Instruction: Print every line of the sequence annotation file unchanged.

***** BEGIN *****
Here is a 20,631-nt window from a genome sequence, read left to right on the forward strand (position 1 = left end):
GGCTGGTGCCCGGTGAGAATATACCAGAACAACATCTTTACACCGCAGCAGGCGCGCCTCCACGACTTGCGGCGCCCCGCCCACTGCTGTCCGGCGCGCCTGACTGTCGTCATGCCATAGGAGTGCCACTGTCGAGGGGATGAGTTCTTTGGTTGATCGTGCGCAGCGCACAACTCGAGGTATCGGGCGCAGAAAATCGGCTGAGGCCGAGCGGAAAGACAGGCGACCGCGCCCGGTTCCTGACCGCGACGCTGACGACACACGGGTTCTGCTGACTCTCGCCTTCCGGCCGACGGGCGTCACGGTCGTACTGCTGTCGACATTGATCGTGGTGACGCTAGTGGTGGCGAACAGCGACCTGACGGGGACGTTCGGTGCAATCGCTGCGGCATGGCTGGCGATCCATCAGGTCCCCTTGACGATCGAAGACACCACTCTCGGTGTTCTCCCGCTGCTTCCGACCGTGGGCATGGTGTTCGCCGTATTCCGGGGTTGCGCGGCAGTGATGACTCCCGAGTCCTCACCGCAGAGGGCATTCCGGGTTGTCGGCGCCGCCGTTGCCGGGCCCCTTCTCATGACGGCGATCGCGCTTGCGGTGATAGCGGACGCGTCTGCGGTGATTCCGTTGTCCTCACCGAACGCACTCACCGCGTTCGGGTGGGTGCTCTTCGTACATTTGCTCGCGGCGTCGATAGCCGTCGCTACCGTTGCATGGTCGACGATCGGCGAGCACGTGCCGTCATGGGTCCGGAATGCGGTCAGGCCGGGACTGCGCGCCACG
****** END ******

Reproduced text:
Here is a 20,631-nt window from a genome sequence, read left to right on the forward strand (position 1 = left end):
GGCTGGTGCCCGGTGAGAATATACCAGAACAACATCTTTACACCGCAGCAGGCGCGCCTCCACGACTTGCGGCGCCCCGCCCACTGCTGTCCGGCGCGCCTGACTGTCGTCATGCCATAGGAGTGCCACTGTCGAGGGGATGAGTTCTTTGGTTGATCGTGCGCAGCGCACAACTCGAGGTATCGGGCGCAGAAAATCGGCTGAGGCCGAGCGGAAAGACAGGCGACCGCGCCCGGTTCCTGACCGCGACGCTGACGACACACGGGTTCTGCTGACTCTCGCCTTCCGGCCGACGGGCGTCACGGTCGTACTGCTGTCGACATTGATCGTGGTGACGCTAGTGGTGGCGAACAGCGACCTGACGGGGACGTTCGGTGCAATCGCTGCGGCATGGCTGGCGATCCATCAGGTCCCCTTGACGATCGAAGACACCACTCTCGGTGTTCTCCCGCTGCTTCCGACCGTGGGCATGGTGTTCGCCGTATTCCGGGGTTGCGCGGCAGTGATGACTCCCGAGTCCTCACCGCAGAGGGCATTCCGGGTTGTCGGCGCCGCCGTTGCCGGGCCCCTTCTCATGACGGCGATCGCGCTTGCGGTGATAGCGGACGCGTCTGCGGTGATTCCGTTGTCCTCACCGAACGCACTCACCGCGTTCGGGTGGGTGCTCTTCGTACATTTGCTCGCGGCGTCGATAGCCGTCGCTACCGTTGCATGGTCGACGATCGGCGAGCACGTGCCGTCATGGGTCCGGAATGCGGTCAGGCCGGGACTGCGCGCCACG